It is the final day of the the Women’s Peace Congress at The Hague (see above), a gathering of 1,136 women from twelve different countries belonging to member organizations of the International Woman Suffrage Alliance (IWSA). With American Jane Addams presiding, the conference adopts a manifesto calling for international cooperation to end the war, disarm the nations, internationalize the seas, promote peaceable national self-determination, and create an international court as well as a ‘Society of Nations’ to prevent another global conflagration.
Establishing an International Committee of Women for Permanent Peace, the congress chooses a delegation of thirty women to meet with officials of the combatant nations and plead their cause over the next two months. While these efforts fail to halt the conflict, their proposal for ‘continuous mediation’ to defuse international tensions will survive the war, and many of the proposals of the congress will become the standard template for global diplomacy aimed at reducing hostility and armed conflict. Woodrow Wilson’s Fourteen Points are suffused with suffragists’ suggestions. In a very real way, the present-day diplomatic order of nations was conceived and nurtured in the Netherlands a century ago today.
The organization birthed at the confab will eventually rename itself the Women’s International League for Peace and Freedom (WILPF), which still exists in Geneva. Jane Addams, future Nobel prizewinner and co-founder of the Chicago social service organization Hull House, is elected to lead it. One of the most powerful figures of the Progressive Era, Addams is credited with inventing the American social work profession, and will go on to help start the American Civil Liberties Union. For Addams, this conference has been a baptism of fire; if there were any remaining questions about her breathtaking brilliance and powers of organization, the last three days of the congress have surely put them to rest.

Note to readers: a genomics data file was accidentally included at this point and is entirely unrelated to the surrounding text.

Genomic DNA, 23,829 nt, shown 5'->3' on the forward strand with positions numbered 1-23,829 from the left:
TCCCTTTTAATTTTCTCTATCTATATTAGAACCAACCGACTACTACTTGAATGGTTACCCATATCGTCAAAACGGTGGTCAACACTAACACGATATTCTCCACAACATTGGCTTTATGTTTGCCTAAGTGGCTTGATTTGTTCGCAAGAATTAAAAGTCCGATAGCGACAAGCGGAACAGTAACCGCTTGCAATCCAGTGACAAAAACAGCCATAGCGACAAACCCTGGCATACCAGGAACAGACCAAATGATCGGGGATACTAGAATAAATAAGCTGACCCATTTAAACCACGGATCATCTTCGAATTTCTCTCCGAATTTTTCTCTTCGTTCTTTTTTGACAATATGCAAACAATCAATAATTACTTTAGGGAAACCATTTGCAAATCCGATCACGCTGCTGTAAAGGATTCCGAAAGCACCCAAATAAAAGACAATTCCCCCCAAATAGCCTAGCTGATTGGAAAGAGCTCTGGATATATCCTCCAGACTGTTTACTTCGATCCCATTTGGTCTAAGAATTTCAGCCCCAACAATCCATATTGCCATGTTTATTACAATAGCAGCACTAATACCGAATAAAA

Responding to the invitation of Dutch suffragist Aletta Jacobs after the scheduled Berlin conference of 1915 was cancelled by the outbreak of war, almost 1,500 women originally tried to attend the congress, but not all of them could make it. The belligerent nations have all taken measures to squelch such pacifistic endeavors by their citizens: Britain first refused to issue passports to some participants, then suspended commercial ferry service between the British port of Folkestone and the neutral Dutch port of Flushing, thus blocking most of the 180 British women who tried to go. Indeed, the Royal Navy would not let Addams’ own boat, the Noordam, pass through the English Channel until the congress had very nearly started. And London’s ‘peace blockade’ has been outdone by their allies: the governments of Russia, Serbia and Japan have refused to let any delegates travel to the neutral Netherlands, while the leaders of French feminist organizations actually send a communique to the congress demanding that the 28-woman German delegation repudiate their nation’s aggressive war.
Have they disavowed the political and civil crimes committed by their government? Have they protested against the violation of Belgian neutrality? Against the attacks on human rights? Against the crimes of their army and navy? If their voices have been raised, it was too weakly to be heard even faintly in our violated and devastated lands. We cannot renew our collaboration until, for them as for us, respect of the law will be the foundation of all social action.
Given the barriers thrown up before them, it is actually amazing that Austrian, Hungarian, Italian, Polish, and Belgian suffrage organizations have all sent representatives to the congress, and that so many have actually arrived. Convinced that women can rid the world of war with the power of the ballot, and ionized by international socialism, the participants are all stepping outside the normal bounds of mainstream acceptability. Also missing is the British National Union of Women’s Suffrage Societies (NUWSS), one hundred thousand strong, which has endorsed the war effort. The congress thus represents a splintering in the movement for universal voting rights, with mainstream suffragists marching behind patriotic banners while radical and pacifist elements adopt the banner of peace and world unity. In the United States, where pacifism has heretofore been the civic domain of conservatives and industrialists, the Women’s Peace Congress represents a whole new kind of peace movement.
Addams is interested in ‘direct action’ — primarily organized protests, such as the August 29, 1914 silent peace parade in Manhattan. As the head of the Woman’s Peace Party, whose genesis took place in January through the efforts of parade coordinators, Addams has brought the best and brightest American women she could find. Economist and future Nobel Peace Prize laureate Emily Green Balch, a Quaker who will lose her Wellesley College professorship in 1917 for refusing to support the war, has attended; so has pathologist and investigator Alice Hamilton, who will go on to become the first female professor at Harvard University in 1919. It is little wonder they are able to access and influence President Wilson, an effort which does eventually bear some fruit in the postwar peace process.